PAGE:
Spanish bishop despairs as C. Africa diocese descends 'into hell'
For 17 years, an Andalusian priest has quietly served as bishop in Central Africa's Bangassou. But last month, creeping sectarian violence exploded in his town, handing him the toughest-ever challenge of his ministry.
Bangassou, which lies on Central African Republic's southeastern border with Democratic Republic of Congo, for long had been largely spared the violence of a bitter sectarian conflict which erupted in 2013.
But in May, it hit the headlines when at least 108 people were slaughtered and 76 wounded, according to the UN, in an assault by Christian anti-Balaka rebels who targeted UN peacekeepers before turning on Muslims.
"I was here for 33 wonderful years, but the past four years have been a relentless descent into the abyss," sighs Juan Jose Aguirre Munoz, an easy-going 62-year-old with a greying beard.
Born in 1954 in the shadow of Cordoba's magnificent "mosque-cathedral", Aguirre Munoz first came to this former French colony in 1980, a year after the ousting of "emperor" Jean-Bedel Bokassa.
Fluent in French and in Sango, a Creole language which is commonly used in Central Africa, Aguirre Munoz has seen his adopted homeland sink into a spiral of internecine hatred, pitting the Christian anti-Balaka militia against the mainly Muslim ex-Seleka rebels.
"I arrived in Obo near the Sudanese border as a Comboni missionary," he says of a small town in the country's far east where he worked with a Catholic organisation ministering to those in extreme poverty.
"That's where I spent my first seven years. I would take my moped and visit the 40 or so chapels along the Sudanese border. At night, I slept in a hut, completely on my own," Aguirre Munoz recalls.
"I used the time to pray and write. And during the daytime we would build chapels with the people," he says, his eyes lighting up with nostalgia for how it was before the violence began.
- 'The man who speaks to militias' -
Ordained bishop of Bangassou in 2000, he quickly became a well-known figure in this town which has a population of 35,000 and is a 700-kilometre (430-mile) drive from the capital Bangui.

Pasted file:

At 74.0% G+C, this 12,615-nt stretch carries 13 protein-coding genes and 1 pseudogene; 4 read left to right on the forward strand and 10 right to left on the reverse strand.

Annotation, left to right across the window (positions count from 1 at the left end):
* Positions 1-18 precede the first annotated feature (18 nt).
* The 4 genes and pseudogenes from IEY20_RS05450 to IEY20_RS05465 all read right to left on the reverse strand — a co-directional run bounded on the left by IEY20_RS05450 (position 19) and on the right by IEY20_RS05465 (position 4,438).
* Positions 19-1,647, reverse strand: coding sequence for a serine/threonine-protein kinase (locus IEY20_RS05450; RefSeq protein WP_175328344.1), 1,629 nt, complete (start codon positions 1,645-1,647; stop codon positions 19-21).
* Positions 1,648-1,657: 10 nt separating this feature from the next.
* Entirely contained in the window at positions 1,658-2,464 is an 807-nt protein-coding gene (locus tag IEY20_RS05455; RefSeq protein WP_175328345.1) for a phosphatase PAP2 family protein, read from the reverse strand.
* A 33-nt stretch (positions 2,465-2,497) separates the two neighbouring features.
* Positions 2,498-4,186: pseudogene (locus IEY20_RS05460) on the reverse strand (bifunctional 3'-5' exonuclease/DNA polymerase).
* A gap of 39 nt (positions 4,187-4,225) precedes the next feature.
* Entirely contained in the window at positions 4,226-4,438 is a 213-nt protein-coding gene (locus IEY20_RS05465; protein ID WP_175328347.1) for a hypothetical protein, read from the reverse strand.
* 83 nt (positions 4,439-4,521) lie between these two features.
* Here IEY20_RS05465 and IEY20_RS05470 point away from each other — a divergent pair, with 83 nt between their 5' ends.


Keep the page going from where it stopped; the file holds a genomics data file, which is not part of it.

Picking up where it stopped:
The Andalusian swiftly won the respect of the locals with his "Bangassou Foundation", a charity set up in 2003 which is supported by donors from Spain.
"Within the diocese, we have set up four homes for the elderly with dementia and for those accused of witchcraft, and also many cooperatives where young people can learn a trade like carpentry, as well as schools," he says.
And his work to advance dialogue and peace also earned him the moniker of "the man who speaks to militias".
But it was recently that he went through one of the worst moments of his ministry, on the night of May 12-13 when the city's Muslim quarter came under fierce attack by a heavily-armed group of anti-Balaka rebels.
- 'They just shot him' -
Woken by gunfire, he got up and made his way to the mosque where the city's Muslim population had taken refuge on the advice of the UN peacekeepers who left soon after, he says.
There in the Muslim quarter, he saw armed men looting shops and homes.
"There were about a hundred of them surrounding the mosque. I tried to get between them several times," he said.
"They saw the imam leaving. And they shot at him. He fell to his knees, mortally wounded. When I got there, I found him just like that so I carried his body away to give him a dignified burial.
"The anti-Balaka yelled at me not to touch him," he says, his face twisting with emotion at the memory.
During the attack, more than 4,400 people fled their homes, UN figures show, some of whom sought refuge at the church and in Aguirre Munoz's residence.
"Here is Rome. We're under the protection of the bishop, nothing can happen to us," explained one of the Muslims taking refuge inside the church.
Several days after the assault, the Spaniard was asked by the UN's MINUSCA mission to try and recover the bodies of four peacekeepers who were killed in an assault on their convoy outside Bangassou.
At the time, the assailants -- once again anti-Balaka rebels, the UN says -- were close by.
"It took two days of negotiations. It was an ordeal. The hardest part was when I took the hand of one of the peacekeepers. I saw he was married," he says.
"It's an image which still haunts me. I think about him and about his family."